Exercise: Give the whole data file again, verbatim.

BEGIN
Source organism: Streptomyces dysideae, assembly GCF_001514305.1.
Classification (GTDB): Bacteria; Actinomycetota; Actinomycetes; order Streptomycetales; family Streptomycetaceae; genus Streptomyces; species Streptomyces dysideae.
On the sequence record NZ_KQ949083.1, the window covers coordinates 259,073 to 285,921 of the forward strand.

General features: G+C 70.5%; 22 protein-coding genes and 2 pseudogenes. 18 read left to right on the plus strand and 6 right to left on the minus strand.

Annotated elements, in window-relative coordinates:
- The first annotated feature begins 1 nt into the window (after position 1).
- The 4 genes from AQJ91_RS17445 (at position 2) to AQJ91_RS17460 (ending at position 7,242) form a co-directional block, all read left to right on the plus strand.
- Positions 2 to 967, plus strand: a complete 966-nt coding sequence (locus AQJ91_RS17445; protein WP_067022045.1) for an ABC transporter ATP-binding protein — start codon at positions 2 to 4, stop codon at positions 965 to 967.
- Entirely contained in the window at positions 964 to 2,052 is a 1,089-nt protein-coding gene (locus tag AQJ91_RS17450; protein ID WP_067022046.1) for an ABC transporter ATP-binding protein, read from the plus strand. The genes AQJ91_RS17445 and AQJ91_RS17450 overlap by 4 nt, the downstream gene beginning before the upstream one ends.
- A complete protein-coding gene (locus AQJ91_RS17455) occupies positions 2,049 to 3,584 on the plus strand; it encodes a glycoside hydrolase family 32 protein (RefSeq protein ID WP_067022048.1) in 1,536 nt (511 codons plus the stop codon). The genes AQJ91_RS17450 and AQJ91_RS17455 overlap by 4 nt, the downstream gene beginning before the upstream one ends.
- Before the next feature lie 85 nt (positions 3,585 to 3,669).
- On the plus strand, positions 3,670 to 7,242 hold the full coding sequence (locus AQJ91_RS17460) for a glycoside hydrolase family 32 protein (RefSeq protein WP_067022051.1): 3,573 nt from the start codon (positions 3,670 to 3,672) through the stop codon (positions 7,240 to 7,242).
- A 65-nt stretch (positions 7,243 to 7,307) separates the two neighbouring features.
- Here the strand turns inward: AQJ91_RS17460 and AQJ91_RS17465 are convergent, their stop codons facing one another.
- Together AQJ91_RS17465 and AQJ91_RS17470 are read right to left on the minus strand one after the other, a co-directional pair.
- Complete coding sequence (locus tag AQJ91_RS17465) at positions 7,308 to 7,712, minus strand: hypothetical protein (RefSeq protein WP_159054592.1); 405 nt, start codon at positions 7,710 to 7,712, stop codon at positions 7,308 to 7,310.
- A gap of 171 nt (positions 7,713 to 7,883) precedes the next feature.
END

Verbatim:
Source organism: Streptomyces dysideae, assembly GCF_001514305.1.
Classification (GTDB): Bacteria; Actinomycetota; Actinomycetes; order Streptomycetales; family Streptomycetaceae; genus Streptomyces; species Streptomyces dysideae.
On the sequence record NZ_KQ949083.1, the window covers coordinates 259,073 to 285,921 of the forward strand.

General features: G+C 70.5%; 22 protein-coding genes and 2 pseudogenes. 18 read left to right on the plus strand and 6 right to left on the minus strand.

Annotated elements, in window-relative coordinates:
- The first annotated feature begins 1 nt into the window (after position 1).
- The 4 genes from AQJ91_RS17445 (at position 2) to AQJ91_RS17460 (ending at position 7,242) form a co-directional block, all read left to right on the plus strand.
- Positions 2 to 967, plus strand: a complete 966-nt coding sequence (locus AQJ91_RS17445; protein WP_067022045.1) for an ABC transporter ATP-binding protein — start codon at positions 2 to 4, stop codon at positions 965 to 967.
- Entirely contained in the window at positions 964 to 2,052 is a 1,089-nt protein-coding gene (locus tag AQJ91_RS17450; protein ID WP_067022046.1) for an ABC transporter ATP-binding protein, read from the plus strand. The genes AQJ91_RS17445 and AQJ91_RS17450 overlap by 4 nt, the downstream gene beginning before the upstream one ends.
- A complete protein-coding gene (locus AQJ91_RS17455) occupies positions 2,049 to 3,584 on the plus strand; it encodes a glycoside hydrolase family 32 protein (RefSeq protein ID WP_067022048.1) in 1,536 nt (511 codons plus the stop codon). The genes AQJ91_RS17450 and AQJ91_RS17455 overlap by 4 nt, the downstream gene beginning before the upstream one ends.
- Before the next feature lie 85 nt (positions 3,585 to 3,669).
- On the plus strand, positions 3,670 to 7,242 hold the full coding sequence (locus AQJ91_RS17460) for a glycoside hydrolase family 32 protein (RefSeq protein WP_067022051.1): 3,573 nt from the start codon (positions 3,670 to 3,672) through the stop codon (positions 7,240 to 7,242).
- A 65-nt stretch (positions 7,243 to 7,307) separates the two neighbouring features.
- Here the strand turns inward: AQJ91_RS17460 and AQJ91_RS17465 are convergent, their stop codons facing one another.
- Together AQJ91_RS17465 and AQJ91_RS17470 are read right to left on the minus strand one after the other, a co-directional pair.
- Complete coding sequence (locus tag AQJ91_RS17465) at positions 7,308 to 7,712, minus strand: hypothetical protein (RefSeq protein WP_159054592.1); 405 nt, start codon at positions 7,710 to 7,712, stop codon at positions 7,308 to 7,310.
- A gap of 171 nt (positions 7,713 to 7,883) precedes the next feature.